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Capital Markets Best Practice

Islamic Finance and the Global Financial Crisis

by Bilal Rasul

Executive Summary

  • The growth of Islamic financial institutions (IFIs) has been steady but the full potential for deposit-raising remains untapped.

  • The resilience of IFIs is a direct consequence of transactions being backed by real assets and prescribed financing contracts/agreements.

  • Disparity between the creation of wealth and underlying real assets is countered through socially and ethically responsible investments propagated by Islamic finance.

  • The report of the IFSB–IRTI Task Force on Islamic Finance and Global Financial Stability gives recommendations for keeping vigilant and creating global financial stability through IFIs.

  • The participatory/risk-sharing nature of Islamic finance is the mainstay of the system.

  • The projection and promotion of Islamic finance philosophy is the key to success.

  • Emphasis should be on the fiduciary responsibility of IFIs to market products that are authentic (shariah-compliant) so that wealth and the distribution of profits is equitable.

Islamic Finance

Islamic finance is a safe financial doctrine that promises justice and equity. The theme of Islamic finance is popular among those economies that are either interested in following the shariah tenets or are exploring alternative investment opportunities that have a sound basis and a promising potential.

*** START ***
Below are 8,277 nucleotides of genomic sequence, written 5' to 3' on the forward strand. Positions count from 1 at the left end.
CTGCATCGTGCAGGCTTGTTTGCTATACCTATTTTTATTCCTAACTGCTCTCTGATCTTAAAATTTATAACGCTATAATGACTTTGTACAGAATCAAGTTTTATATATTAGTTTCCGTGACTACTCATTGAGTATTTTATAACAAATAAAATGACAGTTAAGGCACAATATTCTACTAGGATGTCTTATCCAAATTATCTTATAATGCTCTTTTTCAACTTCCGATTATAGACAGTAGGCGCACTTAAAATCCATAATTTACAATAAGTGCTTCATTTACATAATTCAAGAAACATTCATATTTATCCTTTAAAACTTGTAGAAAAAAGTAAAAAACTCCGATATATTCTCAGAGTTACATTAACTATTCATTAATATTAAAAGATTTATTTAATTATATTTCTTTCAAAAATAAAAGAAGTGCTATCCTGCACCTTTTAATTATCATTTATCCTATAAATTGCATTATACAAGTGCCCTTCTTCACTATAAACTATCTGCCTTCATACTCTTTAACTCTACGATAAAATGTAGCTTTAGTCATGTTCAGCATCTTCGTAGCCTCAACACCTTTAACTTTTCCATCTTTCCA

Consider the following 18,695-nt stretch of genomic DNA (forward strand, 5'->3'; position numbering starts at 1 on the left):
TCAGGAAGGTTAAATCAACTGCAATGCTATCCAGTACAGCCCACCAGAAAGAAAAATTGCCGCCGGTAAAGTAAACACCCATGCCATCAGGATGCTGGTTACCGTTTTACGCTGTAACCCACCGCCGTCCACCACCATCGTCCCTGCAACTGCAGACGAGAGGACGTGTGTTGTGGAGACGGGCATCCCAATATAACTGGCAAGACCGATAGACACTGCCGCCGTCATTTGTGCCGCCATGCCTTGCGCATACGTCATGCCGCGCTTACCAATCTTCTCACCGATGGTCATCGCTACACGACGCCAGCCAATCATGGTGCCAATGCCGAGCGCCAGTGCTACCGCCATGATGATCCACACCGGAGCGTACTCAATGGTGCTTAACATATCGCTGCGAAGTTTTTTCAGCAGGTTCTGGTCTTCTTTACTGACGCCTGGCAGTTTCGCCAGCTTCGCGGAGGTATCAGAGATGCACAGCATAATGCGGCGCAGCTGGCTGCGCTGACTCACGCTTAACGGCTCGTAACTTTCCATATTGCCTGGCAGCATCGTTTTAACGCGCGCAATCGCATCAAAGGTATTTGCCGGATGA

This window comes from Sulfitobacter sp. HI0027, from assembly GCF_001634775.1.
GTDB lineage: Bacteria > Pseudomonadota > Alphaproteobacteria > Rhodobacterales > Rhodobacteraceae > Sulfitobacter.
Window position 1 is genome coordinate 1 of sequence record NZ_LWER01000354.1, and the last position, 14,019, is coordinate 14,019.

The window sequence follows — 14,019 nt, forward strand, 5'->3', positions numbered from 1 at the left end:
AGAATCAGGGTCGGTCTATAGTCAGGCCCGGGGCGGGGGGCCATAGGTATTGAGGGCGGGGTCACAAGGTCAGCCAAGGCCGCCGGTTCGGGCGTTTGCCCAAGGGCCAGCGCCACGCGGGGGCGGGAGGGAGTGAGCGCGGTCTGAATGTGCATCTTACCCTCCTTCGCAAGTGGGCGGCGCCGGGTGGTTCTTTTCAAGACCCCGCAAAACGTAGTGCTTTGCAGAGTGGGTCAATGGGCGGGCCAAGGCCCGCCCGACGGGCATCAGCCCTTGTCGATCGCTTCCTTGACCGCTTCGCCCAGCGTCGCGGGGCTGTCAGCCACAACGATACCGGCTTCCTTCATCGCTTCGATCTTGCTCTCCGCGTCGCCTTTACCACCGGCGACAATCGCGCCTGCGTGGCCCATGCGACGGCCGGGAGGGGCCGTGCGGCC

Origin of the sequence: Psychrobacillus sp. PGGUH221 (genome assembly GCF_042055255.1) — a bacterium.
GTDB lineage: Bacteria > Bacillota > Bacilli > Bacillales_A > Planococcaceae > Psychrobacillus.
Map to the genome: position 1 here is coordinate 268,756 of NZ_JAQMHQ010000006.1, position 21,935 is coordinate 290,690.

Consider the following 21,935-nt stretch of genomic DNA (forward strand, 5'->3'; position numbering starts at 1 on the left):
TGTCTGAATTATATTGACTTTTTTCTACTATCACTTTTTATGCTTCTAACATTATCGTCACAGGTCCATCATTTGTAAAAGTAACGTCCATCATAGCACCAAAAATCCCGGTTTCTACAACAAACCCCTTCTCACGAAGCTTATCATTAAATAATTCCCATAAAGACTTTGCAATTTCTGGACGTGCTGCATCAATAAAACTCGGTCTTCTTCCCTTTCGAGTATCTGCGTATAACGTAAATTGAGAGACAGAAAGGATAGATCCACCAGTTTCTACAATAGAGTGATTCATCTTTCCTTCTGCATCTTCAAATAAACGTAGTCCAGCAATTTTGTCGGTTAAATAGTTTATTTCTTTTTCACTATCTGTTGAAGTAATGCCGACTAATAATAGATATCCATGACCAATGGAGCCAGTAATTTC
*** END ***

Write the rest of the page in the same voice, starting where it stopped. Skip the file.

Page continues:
The principles of Islamic finance fundamentally uphold the corporate governance and social responsibility philosophies: that is, accountability, transparency, and equitable distribution of wealth. They are derived from the shariah and the financial laws enabled by the Qur’an. The Qur’an, a complete code of life, is not just for the believers or for Muslims; it is for all mankind (linnaas):

“The month of Ramadan in which the Qur’an was revealed, a guidance for mankind, [a Book of] clear proofs of guidance and the criterion [distinguishing right from wrong]…” Sura Al-Baqarah, ayat 185. (English translation by the Nawawi Foundation, Chicago/Ibn Khaldun Foundation, London).

The stipulations of the Qur’an pertaining to the economic and financial system, too, are for the benefit of all mankind. Adherence to this conduct may not necessarily mean adhering to the faith—a misconception that needs to be addressed in the most benign manner.

Islamic finance is a subject that has reached out to a reasonable number of Muslims, as well as non-Muslims and financial planners. It is now accepted as an international form of financial intermediation. The growth of the industry, 20% annually, 1 has been the swiftest seen by any industry in the last few years. The innovation and product development have been dynamic.